Photographer Documents What Happens to Our Body After Death

November 23, 2014
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For About Dying, Denmark-based photographer Cathrine Ertmann chronicles the enigmatical journey of the deceased from death until burial. While keeping her subjects’ identities anonymous, she records the stages of death, including autopsies and cremations, in quiet detail. Lifting the veil of secrecy that so often surrounds these processes, she reveals moments that are both graphic and serene.

With the permission of the Pathological Institute of Aarhus University Hospital, Ertmann gained access to the morgue, the autopsy table, the crematorium, and the chapel wherein ceremonies are held. She sees similarities between our passage from the womb, and the interim between death and the final goodbye, a transition marked by unknowns. In the accompanying captions, she bears witness to the stages of bodily decomposition and recounts a series of facts that, in their objective simplicity, provide small moments of relief from the anxiety that pervades our modern perception of death. This fear of death, she explains, pervades facets of daily life, including our cultural obsession with youth and beauty.

For Ertmann, a confrontation—and ultimately, a reconciliation— with death enables us to recognize the value of life. Under her lens, the human self is condensed into fragments; a hand, a skull, and a swath of white hair, all of which become solemn yet tender sites of a modern-day memento mori. Here, the archetypal and invisible character of death is made conspicuous, presenting himself in a manner that is at once hushed and resounding.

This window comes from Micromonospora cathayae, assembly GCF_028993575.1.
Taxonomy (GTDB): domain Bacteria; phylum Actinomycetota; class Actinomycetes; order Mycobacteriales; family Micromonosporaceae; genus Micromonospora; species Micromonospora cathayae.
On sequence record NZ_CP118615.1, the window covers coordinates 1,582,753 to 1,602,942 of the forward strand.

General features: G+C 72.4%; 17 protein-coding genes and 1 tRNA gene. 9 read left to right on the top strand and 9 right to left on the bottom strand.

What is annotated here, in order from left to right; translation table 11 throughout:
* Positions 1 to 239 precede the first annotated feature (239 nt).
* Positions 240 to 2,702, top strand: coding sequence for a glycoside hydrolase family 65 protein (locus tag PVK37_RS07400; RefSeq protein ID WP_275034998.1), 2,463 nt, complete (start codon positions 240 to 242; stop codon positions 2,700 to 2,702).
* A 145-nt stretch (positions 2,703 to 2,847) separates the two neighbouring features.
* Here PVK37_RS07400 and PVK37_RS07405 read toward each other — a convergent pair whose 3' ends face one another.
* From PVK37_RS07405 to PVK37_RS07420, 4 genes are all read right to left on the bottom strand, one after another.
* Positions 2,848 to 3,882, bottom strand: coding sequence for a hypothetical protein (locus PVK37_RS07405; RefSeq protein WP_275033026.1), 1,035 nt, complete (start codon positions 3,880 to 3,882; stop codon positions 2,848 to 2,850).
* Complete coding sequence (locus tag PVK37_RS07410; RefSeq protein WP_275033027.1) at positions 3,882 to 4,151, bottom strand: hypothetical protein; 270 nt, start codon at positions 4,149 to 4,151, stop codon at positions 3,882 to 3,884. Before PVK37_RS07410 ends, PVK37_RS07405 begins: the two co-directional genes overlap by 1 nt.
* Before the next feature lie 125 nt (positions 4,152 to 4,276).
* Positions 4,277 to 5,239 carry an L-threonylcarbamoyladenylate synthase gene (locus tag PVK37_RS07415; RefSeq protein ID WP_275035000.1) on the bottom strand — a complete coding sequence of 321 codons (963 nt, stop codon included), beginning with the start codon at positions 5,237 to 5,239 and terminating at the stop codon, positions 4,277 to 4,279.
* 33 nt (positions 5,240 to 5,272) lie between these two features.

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The only complete certainty in life is that one day we will die. It is the most certain thing in the world, and the biggest uncertainty we experience of the world, because nobody can say what will happen afterwards. Maybe that is why we find it so difficult to speak about death. And maybe that’s why it is hidden away, under linens, in inaccessible dedicated rooms, in cold corridors beneath hospitals. What would happen if we saw with our own eyes? If we got a picture of what we already know? The body is perishable, it can be torn apart, it becomes stiff and cold, it rots, and in the end it is only the shell we inhabit while we are alive.

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His breast isn’t moving. The cells in his body have carried out the last of their work, the mechanisms have come to a halt and he is not going to get any older.

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In the 6-hour-room lies a man under a blanket. Before six hours have passed from the moment of his death a doctor will examine him, looking for the signs of clinical death. Irreversible interruption of the breath and the heartworks, and death marks and stiffness. The red cord has never been used in the chapel in Aarhus, but it’s there anyway, so that the person under the cloth can call for help, should they awake.

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